The crest radii Sc, pitch radii Sp and root radii Sr at the sides of the screw are less than the corresponding crest radii Lc, pitch radii Lp and root radii Lr at the lobes so that the sides of the screw are spaced inwardly from the internal thread swaged in the workpiece by the lobes of the screw. This not only reduces the area of frictional contact between the threads on the screw and the threads formed in the workpiece, but also provides relief areas intermediate the lobes in the screw.

A screw formed in accordance with the present invention has a relatively low run-in torque when tapped in short holes such as in a strip. The following tests were conducted by the testing laboratory of an independent electrical equipment manufacturing company. The starting, driving and stripping torques of a comuniform. However, if the long hole has a-substantial taper, then some increase in driving torque does occur as the work entering end of the screw progresses toward the small end of the hole. As is conventional, the screws are heat threaded after rolling of the threads to harden l032 X 56" (3 Lobe-Waxed) l032 X 5%" (5 Lobe Oil Dip) AVERAGE OF: START DRlVE AVERAGE OF: START DRIVE Sample 1 11.00 7.00 Sample 1 12.00 2.25

Sample 2 12.50 7.50 Sample 2 11.25 3.25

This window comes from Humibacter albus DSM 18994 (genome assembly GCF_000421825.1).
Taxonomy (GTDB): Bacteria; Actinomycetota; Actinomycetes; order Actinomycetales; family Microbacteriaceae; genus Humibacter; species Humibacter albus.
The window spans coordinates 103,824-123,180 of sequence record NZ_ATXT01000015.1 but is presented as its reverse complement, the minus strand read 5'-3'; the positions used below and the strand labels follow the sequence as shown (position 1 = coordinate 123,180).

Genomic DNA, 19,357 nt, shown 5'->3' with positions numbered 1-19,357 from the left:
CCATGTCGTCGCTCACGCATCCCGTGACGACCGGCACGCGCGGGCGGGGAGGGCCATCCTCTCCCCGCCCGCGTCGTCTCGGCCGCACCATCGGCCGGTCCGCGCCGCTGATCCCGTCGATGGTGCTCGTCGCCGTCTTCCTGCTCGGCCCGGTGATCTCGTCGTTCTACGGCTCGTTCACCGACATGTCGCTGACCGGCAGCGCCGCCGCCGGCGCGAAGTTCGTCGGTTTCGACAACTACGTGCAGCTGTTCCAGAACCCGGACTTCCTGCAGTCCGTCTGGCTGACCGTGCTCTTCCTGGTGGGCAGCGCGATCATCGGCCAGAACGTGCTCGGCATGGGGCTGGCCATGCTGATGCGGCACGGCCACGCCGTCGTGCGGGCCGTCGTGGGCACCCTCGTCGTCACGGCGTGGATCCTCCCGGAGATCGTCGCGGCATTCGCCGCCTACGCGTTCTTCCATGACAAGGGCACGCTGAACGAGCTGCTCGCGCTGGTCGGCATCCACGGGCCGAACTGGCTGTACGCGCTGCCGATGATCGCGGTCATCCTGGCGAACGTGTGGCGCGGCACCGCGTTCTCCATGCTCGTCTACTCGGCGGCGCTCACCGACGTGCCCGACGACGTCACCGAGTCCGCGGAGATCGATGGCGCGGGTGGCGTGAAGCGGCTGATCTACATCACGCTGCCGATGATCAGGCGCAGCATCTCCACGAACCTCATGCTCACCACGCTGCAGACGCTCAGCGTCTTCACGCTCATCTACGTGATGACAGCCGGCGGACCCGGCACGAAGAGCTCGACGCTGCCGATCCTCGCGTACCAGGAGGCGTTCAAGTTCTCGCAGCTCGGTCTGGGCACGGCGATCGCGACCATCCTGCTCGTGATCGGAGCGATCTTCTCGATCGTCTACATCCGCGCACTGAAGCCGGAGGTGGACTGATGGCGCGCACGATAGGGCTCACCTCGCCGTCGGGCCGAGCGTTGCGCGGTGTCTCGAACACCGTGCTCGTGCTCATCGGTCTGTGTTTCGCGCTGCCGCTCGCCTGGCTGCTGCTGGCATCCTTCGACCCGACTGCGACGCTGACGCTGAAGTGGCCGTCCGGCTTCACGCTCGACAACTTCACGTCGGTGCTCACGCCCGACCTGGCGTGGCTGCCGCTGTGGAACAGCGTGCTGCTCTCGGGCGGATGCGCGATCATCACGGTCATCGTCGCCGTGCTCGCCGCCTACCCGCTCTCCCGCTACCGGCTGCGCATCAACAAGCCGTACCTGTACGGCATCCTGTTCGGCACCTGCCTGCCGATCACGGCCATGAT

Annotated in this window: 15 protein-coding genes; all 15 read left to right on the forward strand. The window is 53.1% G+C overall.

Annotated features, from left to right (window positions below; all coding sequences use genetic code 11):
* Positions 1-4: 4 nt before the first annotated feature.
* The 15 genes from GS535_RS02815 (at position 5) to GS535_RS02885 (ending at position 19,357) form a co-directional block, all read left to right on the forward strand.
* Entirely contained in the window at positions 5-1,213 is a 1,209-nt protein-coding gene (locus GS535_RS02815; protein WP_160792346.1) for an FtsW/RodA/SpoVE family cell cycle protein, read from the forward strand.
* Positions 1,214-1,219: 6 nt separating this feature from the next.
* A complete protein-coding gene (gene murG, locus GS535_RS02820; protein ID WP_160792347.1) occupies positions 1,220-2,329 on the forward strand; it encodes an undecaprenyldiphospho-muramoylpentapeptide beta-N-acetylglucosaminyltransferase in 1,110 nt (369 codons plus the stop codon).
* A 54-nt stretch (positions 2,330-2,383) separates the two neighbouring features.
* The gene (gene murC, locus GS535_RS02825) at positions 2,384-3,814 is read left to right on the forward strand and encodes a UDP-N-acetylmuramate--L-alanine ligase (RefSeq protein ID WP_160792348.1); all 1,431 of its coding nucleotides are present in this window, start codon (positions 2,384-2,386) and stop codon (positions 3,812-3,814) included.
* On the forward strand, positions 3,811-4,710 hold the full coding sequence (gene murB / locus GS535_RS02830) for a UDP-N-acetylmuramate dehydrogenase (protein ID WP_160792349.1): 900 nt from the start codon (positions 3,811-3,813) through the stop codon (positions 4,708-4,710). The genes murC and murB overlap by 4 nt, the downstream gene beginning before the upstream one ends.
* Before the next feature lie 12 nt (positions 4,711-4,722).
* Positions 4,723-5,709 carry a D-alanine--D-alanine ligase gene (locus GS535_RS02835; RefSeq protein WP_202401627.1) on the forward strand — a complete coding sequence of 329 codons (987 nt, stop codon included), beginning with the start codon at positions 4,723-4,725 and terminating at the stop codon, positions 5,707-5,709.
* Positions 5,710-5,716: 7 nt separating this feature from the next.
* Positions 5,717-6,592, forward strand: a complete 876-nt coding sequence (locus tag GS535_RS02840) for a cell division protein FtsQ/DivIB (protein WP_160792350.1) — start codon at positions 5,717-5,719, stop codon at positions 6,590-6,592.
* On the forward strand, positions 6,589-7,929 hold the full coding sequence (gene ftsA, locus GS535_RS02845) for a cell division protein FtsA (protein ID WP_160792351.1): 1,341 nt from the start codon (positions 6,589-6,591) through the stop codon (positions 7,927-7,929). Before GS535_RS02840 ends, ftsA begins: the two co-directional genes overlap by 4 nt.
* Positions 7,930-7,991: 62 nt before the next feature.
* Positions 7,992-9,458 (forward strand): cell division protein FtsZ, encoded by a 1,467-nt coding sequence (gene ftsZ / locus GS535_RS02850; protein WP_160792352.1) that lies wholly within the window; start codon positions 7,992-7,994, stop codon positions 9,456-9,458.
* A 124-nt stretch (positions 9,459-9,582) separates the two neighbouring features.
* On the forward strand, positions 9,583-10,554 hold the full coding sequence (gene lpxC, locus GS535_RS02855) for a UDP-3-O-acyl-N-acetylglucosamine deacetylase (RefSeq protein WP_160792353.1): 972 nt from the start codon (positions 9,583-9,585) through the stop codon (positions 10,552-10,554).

Sample 3 11.75 6.75 Sample 3 13.50 3.75

Sample 4 13.50 7.50 Sample 4 12.50 3.00

Sample 5 l 1.50 3.50 Sample 5 l 1.00 3.00

TOTAL 12.05 7.45 TOTAL 12.05 3.81

AVERAGE AVERAGE While the starting torque of the tri-lobular and the penthe same. ta-lobular screws were of similar magnitude, the driving We claim: torque in short holes of the penta-lobular screw with a 1. A method of making a thread forming screw of sizing turn averaged about half the driving torque of the commercially available tri-lobular screw.

A screw formed in accordance with the present invention also has a lower driving torque when tapped into long holes such as in castings. The following tests were conducted by the testing laboratory of an independent manufacturer of power driven tools, comparing driving torque of a commercially available 10 X 24 X inch tri-lobular screw (Taptite) and a 10 X 24 X 54 inch penta-lobular screw with a sizing turn formed in accordance with the present invention, when threaded into a long hole in an aluminum casting.

DRIVE TRl-LOBULAR (in. lb.

HOLE 5 SIDED THREAD l0 1 1 12 23 *AVERAGE As will be seen, in the above test the average driving torque of the penta-lobular screw with a sizing turn was about 50 percent less than that of the commercially available tri-lobular screw.

Thus, when the screw of the present invention is tapped into a short hole such as in a plate or strip, the driving torque decreases to a relatively low value after the sizing turn passes through the plate. This is particularly advantageous in electrical terminal screws since the greater portion of the limited torque available for tightening the screw is used to provide increased clamping force instead of merely overcoming resistance to turning of the screw in the workpiece. Moreover, when the screw is turned in the reverse direction, the sizing turn imposes additional resistance to turning when it again enters the tapped hole in the strip so as to form a releasable captive screw.